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Miami Coral Rescue Restrospective /// Urban Coral Hypothesis

Monday, June 9th, 2014

Baby Meandrina  (maze brain coral) polyp_IG

A hyper-fluorescent juvenile Montastrea cavernosa rescued from Government Cut

After months of impatiently watching dredge ships working offshore Miami, Coral Morphologic and other researchers were finally granted a brief window of opportunity from May 26 until June 6th in which to rescue corals left behind from the legally-required relocation effort from the Army Corps of Engineers’ Deep Dredge of Government Cut. This was a much shorter length of time than we had been prepared for, and as such, we had to respond with considerable urgency in order to rescue as many corals as possible. Fortunately we had begun our detailed preparations in January 2014 by coordinating students and professors from the University of Miami to help in the effort. Collectively, the Miami Coral Rescue Mission removed over 2,000 stony corals that would have otherwise been destroyed in the process to make way for the larger ships that will pass through the soon-to-be-expanded Panama Canal.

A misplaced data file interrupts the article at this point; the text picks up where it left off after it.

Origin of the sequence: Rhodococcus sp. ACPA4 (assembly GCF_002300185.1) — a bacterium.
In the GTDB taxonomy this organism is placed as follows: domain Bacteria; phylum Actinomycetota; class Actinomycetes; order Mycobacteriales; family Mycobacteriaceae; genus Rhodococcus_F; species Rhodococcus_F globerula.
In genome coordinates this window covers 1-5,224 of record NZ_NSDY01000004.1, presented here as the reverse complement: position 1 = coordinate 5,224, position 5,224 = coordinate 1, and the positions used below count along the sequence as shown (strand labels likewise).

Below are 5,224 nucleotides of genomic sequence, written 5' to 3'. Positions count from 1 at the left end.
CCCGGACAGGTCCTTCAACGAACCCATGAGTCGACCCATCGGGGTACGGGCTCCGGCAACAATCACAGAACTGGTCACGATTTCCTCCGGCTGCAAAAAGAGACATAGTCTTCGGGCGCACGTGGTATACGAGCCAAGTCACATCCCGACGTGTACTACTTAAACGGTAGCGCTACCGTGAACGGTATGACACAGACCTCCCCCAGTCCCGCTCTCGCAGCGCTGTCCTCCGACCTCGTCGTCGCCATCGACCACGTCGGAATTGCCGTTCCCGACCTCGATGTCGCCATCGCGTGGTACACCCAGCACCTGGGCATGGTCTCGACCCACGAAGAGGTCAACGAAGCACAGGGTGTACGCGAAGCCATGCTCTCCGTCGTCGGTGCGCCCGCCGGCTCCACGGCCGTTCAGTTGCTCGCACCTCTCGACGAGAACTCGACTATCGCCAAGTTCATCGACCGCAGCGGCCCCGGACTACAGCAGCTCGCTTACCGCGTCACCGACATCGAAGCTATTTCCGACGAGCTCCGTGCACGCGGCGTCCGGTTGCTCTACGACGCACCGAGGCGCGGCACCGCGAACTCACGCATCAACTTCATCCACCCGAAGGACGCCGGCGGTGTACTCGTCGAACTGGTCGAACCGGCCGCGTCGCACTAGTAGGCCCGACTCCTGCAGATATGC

The majority of the corals that Coral Morphologic removed from Government Cut have now been transplanted to an artificial reef about one mile south from where they originated, and where we will continue to monitor them to ensure their long-term survival. Some corals will be sent to the Smithsonian Institution for research. And the rest of the corals were brought back to our Lab, where we will document them via film and photography for a body of work titled ‘Coral City’, in which we will present them as fluorescent icons for a 21st century Miami.

While we could have rescued more corals with an extended deadline, the Miami Coral Rescue Mission is not over. It is now entering a longer-term monitoring phase in which we will continue to assess the health of surrounding coral reefs through July 2015, when the Deep Dredge project is finally slated for completion.